In a joint cybersecurity advisory, the Cybersecurity and Infrastructure Security Agency (CISA), National Security Agency (NSA), and Multi-State Information Sharing and Analysis Center (MS-ISAC) warn that threat actors used legitimate remote monitoring and management software to gain access to the networks of multiple federal civilian executive branch agencies. The advisory includes technical details, indicators of compromise, and recommended mitigations.
- This is even more difficult to detect if the attacker does not install any new software, but uses existing remote control software on the host. Access to these tools needs to be monitored. Make sure you are not instrumenting your network with “attack tools”. This also reminds me a bit of the old days when attackers used console servers to bypass organization’s perimeter security stacks.
- A few years ago in the SANS annual threat report, SANS highlighted “Living Off the Land” attacks where both OS capabilities (like remote desktop) and installed software tools were used by bad guys to facilitate attacks and evade detection. The campaign discussed is a good illustration and a good one to use in security awareness material – there are lot of chances for a user to say, “wait a minute…” and click X in the upper right corner – and, ideally, report a phishing attempt to security using the convenient menu bar item you have provided for them.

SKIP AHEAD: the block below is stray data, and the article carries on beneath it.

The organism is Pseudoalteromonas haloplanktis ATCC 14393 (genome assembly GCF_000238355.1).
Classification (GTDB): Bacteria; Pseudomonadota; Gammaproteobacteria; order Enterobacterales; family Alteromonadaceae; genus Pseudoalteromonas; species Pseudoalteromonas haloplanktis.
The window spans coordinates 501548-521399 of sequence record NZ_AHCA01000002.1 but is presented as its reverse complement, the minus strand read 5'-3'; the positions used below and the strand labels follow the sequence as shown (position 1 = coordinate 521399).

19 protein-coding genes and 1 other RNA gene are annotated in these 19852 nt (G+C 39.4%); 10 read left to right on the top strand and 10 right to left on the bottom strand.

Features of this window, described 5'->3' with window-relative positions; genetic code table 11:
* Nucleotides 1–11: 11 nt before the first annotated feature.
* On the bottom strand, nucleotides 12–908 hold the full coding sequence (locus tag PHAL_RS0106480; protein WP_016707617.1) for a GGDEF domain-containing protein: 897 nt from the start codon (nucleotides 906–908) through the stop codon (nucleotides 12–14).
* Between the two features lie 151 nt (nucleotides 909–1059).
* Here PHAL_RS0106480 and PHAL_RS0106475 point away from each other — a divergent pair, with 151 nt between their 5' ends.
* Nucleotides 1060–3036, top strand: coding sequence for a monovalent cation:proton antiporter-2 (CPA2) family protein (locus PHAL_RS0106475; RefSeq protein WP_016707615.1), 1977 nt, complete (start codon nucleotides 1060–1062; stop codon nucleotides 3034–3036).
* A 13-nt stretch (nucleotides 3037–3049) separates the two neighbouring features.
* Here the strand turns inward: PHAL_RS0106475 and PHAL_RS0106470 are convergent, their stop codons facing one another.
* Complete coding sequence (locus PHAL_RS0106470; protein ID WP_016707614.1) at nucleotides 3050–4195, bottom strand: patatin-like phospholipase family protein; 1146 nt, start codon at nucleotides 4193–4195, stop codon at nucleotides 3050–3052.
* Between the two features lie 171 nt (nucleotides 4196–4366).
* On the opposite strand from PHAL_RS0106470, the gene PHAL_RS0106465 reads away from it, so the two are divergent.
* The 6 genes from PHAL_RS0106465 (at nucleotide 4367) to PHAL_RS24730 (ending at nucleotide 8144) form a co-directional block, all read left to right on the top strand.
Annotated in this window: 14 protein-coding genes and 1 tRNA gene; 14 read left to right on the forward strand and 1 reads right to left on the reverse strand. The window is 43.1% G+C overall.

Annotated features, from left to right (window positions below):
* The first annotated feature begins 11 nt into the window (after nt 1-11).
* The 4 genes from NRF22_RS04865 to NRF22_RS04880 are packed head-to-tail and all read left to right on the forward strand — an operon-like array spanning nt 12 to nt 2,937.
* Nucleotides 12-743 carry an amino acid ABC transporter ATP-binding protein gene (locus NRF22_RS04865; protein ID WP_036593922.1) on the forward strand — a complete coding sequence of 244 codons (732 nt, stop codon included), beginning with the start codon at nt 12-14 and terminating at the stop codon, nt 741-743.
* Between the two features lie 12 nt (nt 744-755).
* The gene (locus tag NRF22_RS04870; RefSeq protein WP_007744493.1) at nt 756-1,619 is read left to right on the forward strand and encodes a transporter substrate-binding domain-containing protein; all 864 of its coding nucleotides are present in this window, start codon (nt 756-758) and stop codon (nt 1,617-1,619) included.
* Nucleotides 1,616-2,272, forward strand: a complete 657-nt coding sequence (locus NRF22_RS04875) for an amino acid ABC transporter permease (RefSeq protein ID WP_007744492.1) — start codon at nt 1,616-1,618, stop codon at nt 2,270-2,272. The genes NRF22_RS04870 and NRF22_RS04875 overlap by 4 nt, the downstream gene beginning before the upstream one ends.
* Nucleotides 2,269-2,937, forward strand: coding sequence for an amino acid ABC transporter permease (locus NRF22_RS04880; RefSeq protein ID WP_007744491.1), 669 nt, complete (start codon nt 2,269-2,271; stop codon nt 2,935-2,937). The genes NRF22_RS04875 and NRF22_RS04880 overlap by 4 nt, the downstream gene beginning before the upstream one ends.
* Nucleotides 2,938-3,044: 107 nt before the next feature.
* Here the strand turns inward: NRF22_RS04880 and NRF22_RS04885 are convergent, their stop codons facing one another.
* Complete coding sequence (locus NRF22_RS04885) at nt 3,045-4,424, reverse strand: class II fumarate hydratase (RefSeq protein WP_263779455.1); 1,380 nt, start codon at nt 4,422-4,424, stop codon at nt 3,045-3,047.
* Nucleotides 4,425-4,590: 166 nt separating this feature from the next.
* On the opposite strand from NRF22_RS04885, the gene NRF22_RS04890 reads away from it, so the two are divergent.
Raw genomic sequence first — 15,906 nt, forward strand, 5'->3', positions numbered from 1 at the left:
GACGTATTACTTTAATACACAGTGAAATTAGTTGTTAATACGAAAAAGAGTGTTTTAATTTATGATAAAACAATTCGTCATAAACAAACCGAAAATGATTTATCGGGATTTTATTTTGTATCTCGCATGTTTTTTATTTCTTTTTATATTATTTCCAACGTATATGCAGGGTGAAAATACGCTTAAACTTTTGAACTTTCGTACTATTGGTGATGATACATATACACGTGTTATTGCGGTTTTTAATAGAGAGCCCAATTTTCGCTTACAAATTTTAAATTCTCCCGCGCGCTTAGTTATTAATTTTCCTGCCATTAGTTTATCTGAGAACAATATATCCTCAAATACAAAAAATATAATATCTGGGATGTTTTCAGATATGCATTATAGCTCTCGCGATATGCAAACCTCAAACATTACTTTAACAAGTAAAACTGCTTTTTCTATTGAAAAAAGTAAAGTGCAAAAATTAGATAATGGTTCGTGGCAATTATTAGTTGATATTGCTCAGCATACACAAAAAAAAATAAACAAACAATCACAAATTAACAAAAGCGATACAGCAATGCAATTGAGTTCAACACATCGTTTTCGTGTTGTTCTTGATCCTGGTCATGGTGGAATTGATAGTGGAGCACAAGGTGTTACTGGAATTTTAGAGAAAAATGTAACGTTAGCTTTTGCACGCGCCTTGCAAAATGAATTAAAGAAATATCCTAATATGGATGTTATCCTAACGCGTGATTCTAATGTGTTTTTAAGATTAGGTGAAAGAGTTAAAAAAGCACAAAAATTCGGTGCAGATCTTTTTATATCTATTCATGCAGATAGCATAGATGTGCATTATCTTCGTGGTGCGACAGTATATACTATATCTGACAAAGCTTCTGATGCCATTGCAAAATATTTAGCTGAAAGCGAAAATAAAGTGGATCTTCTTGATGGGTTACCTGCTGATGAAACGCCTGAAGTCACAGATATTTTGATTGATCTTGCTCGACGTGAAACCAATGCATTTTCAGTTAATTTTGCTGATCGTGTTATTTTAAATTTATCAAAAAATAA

- I have a person I work with in their 70s that fell for a phishing scam using RMM like this on their iPhone. The first alarming part I found is that AnyDesk could be used on an iPhone, which I had no idea was a thing. The second part of that conversation was that they fell for it because, according to them (unconfirmed), Apple support also used AnyDesk a few weeks before to troubleshoot their device. That felt a bit alarming. Be very careful to explain to friends and family that internet-based remote control is dangerous.
- The CISA article includes IOCs for your threat hunters to follow up on. Yes, this is a social engineering attack, tricking users into installing remote management software and a refund scam to get access to user’s systems and bank accounts. You should be checking for installations of any remote management software. Take this scenario to your training team to make sure they have this type of social engineering covered, and that people are training regularly. Remember, after 4-6 months, retention fades.
- A slightly different spin on Living off the Land Attacks. It starts first with a specially crafted phishing/smishing/vishing message that lures the unsuspecting victim to visit a malicious domain. While user training on phishing attacks is now part of annual security awareness training, some attacks will still get through. Proper configuration, patch, and network management are still highly important to limit attacker success.
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